Wednesday, March 27, 2013

Bleu Cheese, Brill Cream, and Beech-Nut

Every month, every year, every generation... we lose someone special. Many of the greatest people I've known are no longer around, but they live on because of the impact they've made on our lives.

My Grandpa Wolf was one of those people, and above all else, he exemplified what it takes to be the patriarch I aspire to be.

I was blessed to have meaningful years with all of my grandparents. I was doubly-blessed to be raised less than a mile from each set.

My relationships with each one were incredibly unique, just as their personalities were (and are) truly one-of-a-kind.

Grandpa Wolf was a career railroader, but to me, he was the ultimate salesman. You could spend ten minutes with the guy and he'd have you so interested in something, that if you were told you'd have a conversation about said subject matter three hours prior, you'd be lifting your jaw off your chest.

Every grandson needs answers and my grandpa was readily available to assist... although his recollections were slightly biased or stretched or completely made up on-the-fly (if only Snopes were available in 1987).

Many grandfathers would think their offspring were slightly off if they were ever told that their hairstyle resembled that of one Millard Fillmore (13th president of the US), that they could always find you in a crowded department store by looking for the guy resembling Cary Grant (from behind), and catching that same grandson opening his pouch of tobacco so he could smell it... all at the age of six.

My grandpa never asked 'why' I was always perusing through his road atlases, AAA Trip-Tiks, and National Geographics.... he encouraged it. As I 'matured' from' nerdy' ventures, he provided me my first harmonica and loaned me my first six-string. Bought me the Mel Bay books, always allowed me to accompany him in his Chrysler of the year on his many treks to Lima (his motherland), and helped me with some of my most gut-wrenching purchasing decisions.

July 7. 1991: I had a fresh twenty to spend from my birthday the day before. We started the morning with a coffee (black, of course), sat at the kitchen bar, finished the crossword, and after sitting at Hartman Auto Sales (Westminster, OH) for what seemed like weeks... I was trotted into the Sears store at the Lima Mall. Always one for safety, Grandpa convinced me I needed a light for my BMX bike. The contraption was a wheel-generatror-mechanism that may have been assembled all of three days on my wheels.

I can honestly say, that's the only piece of bad advice I ever got from the guy. Truth be told, I could have bought fourty packs of Topps at the pharmacy and OD'd on the bubble gum for weeks. (I'm quick to forgive, but have the memory of an elephant).

A few years later, I received a questionable flat top. Never one to critique style, Grandpa took me to his upstairs bathroom and presented me with a mini-tub of Brill Creme, which I'm pretty sure had an expiration date sometime in the late '60's.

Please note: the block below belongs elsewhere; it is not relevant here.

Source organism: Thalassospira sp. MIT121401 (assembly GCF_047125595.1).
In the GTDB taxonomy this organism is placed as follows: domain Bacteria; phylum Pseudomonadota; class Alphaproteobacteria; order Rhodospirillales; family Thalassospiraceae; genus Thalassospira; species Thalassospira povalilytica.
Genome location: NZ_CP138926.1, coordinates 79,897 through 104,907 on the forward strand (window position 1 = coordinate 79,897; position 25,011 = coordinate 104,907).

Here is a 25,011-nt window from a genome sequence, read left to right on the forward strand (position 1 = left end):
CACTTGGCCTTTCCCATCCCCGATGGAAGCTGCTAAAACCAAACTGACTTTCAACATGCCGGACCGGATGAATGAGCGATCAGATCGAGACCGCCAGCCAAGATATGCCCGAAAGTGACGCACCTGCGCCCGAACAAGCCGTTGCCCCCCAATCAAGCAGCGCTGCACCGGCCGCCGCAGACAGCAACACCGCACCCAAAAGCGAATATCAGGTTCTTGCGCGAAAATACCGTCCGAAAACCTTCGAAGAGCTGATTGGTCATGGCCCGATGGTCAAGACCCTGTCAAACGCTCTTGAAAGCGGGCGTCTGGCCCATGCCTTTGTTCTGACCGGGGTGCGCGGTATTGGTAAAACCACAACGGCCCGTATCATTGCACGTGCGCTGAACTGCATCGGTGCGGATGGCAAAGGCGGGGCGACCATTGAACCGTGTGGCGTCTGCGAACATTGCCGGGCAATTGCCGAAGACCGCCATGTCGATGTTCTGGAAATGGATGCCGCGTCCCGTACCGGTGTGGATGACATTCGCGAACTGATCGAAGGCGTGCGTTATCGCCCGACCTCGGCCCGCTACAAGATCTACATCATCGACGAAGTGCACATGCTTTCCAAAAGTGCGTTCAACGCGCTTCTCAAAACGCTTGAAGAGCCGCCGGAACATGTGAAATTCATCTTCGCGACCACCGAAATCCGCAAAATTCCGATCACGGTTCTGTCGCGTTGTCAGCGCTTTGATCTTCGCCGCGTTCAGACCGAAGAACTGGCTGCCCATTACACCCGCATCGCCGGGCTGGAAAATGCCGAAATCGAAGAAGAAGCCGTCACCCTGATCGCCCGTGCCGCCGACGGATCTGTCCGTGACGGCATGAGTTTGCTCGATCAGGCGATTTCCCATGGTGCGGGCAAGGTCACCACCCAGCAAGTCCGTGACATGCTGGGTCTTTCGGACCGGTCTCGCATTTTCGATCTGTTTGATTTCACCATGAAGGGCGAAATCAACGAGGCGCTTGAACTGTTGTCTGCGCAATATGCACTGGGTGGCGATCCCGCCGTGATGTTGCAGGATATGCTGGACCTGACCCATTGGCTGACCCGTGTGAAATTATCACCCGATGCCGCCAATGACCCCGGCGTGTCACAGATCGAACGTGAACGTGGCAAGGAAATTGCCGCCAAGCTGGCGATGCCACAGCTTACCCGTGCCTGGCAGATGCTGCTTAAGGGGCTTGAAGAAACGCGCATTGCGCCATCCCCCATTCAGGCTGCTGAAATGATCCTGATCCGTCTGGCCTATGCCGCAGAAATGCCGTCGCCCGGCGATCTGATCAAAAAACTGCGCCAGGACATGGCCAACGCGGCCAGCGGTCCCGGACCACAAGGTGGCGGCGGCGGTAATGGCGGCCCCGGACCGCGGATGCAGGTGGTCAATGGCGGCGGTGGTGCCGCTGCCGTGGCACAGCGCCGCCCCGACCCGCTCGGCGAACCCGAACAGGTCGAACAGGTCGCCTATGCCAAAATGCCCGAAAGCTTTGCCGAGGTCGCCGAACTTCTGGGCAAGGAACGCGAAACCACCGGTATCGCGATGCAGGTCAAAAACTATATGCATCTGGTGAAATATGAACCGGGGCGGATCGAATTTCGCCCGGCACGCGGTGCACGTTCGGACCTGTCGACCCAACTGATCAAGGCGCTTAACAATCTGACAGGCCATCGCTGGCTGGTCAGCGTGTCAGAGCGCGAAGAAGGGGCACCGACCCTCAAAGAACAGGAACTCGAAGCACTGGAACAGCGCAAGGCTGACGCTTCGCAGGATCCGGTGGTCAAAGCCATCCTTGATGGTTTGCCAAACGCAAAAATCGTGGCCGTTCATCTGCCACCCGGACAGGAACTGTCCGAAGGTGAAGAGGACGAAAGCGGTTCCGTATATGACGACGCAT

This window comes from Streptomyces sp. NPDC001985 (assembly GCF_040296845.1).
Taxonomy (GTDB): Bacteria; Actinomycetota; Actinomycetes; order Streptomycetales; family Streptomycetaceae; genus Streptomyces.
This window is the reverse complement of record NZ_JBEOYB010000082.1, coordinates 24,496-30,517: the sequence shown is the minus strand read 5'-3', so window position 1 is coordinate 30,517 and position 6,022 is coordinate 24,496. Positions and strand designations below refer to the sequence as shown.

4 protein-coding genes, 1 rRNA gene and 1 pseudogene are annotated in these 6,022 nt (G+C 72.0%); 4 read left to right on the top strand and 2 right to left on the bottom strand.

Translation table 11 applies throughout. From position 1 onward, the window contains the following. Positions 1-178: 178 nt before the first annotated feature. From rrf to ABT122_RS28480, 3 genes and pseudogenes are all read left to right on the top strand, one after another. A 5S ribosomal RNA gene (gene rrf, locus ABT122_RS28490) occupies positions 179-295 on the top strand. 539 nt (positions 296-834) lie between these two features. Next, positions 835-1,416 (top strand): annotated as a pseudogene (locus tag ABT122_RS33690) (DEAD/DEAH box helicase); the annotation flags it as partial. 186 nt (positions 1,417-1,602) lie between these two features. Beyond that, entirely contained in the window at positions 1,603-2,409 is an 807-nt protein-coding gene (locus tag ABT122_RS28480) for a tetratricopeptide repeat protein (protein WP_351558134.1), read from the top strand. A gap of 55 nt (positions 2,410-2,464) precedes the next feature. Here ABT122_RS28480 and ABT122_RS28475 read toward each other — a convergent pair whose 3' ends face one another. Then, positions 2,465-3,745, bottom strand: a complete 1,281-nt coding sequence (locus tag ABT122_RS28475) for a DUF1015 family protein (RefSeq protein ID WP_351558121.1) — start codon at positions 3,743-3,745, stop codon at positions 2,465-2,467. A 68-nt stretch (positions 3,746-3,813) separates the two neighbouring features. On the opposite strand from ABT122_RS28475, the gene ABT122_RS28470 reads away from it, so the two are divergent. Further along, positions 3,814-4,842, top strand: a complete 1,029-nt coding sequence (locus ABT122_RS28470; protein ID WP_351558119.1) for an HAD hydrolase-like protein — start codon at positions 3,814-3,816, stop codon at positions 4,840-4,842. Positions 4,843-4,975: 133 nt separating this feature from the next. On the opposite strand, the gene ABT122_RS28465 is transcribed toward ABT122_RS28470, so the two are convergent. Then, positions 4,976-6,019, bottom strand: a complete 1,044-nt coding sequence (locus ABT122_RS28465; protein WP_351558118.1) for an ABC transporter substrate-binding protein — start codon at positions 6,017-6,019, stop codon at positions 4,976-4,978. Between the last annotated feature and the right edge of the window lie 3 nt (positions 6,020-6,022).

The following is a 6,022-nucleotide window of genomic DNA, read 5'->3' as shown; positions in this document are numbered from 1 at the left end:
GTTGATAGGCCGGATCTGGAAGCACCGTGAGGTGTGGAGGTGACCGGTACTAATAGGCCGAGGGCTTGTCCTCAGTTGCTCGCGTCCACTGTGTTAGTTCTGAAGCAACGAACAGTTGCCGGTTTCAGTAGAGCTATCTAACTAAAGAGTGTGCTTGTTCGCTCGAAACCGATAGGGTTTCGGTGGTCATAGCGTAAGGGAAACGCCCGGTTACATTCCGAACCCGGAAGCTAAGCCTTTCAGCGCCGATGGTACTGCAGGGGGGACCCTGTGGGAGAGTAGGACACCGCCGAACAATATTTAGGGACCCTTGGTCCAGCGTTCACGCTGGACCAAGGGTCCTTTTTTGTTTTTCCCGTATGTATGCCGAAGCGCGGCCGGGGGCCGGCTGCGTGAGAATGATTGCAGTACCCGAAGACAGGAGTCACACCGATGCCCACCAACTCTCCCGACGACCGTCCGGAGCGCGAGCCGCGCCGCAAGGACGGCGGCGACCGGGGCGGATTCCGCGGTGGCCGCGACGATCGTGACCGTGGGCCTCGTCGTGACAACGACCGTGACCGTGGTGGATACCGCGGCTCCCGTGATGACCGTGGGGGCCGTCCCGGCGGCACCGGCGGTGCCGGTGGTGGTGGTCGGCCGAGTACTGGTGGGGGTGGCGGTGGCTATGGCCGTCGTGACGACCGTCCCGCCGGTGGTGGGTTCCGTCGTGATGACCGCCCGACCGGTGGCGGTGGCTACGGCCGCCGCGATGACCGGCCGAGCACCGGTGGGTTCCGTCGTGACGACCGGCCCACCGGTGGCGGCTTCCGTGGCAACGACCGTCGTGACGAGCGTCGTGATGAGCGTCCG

The years of my life suddenly started accelerating when his began slowing down. Those summertime trips to Lima were replaced by pop-in's and prom picture visits. My lazy days of boredom were no longer, but my love remained. Along with the annual birthday phone calls, I always did my best to represent him at 'his' family functions.

Unconditional love makes you step out of your element. I recall many of us all doing something 'for' grandpa, whether it was listening to a twenty minute dissertation on the Dorsey Brothers, watching a Buckeye game with him while he paced the floor, or simply being patient with him in his waning years as he drifted from one topic to the next.

The best thing that comes out of death is the ability for us all to see the mark that they not only made on our lives, but those of others. As I stood at the casket of an octogenarian, I expected to see friends of my family, neighbors, and churchgoers. I didn't expect to see childhood friends make a journey together, old co-workers reminiscing, and an honor guard of his peers... but I did.

I'm guilty of wanting my dear son to replicate the same relationship I did with all of my fantastic grandparents. Only now do I realize that it's with my parents and in-laws, and it's just me being selfish.

Reflecting over the past, I received many subtle gifts from each and every grandparent. I don't really care for Bleu Cheese, but eat it because Grandpa Wolf did. I drink a black coffee every day and tip my cup to Grandpa Conley. I geek out over thunderstorms on the horizon thanks to Grandma Conley. I'm brutally honest with loved ones and equally empathetic and patient because of Grandma Wolf.

Our time with everyone is limited.... our memories are eternal.

1 comment:

  1. I'm sorry for your loss.
    Beautifully written and oh so true!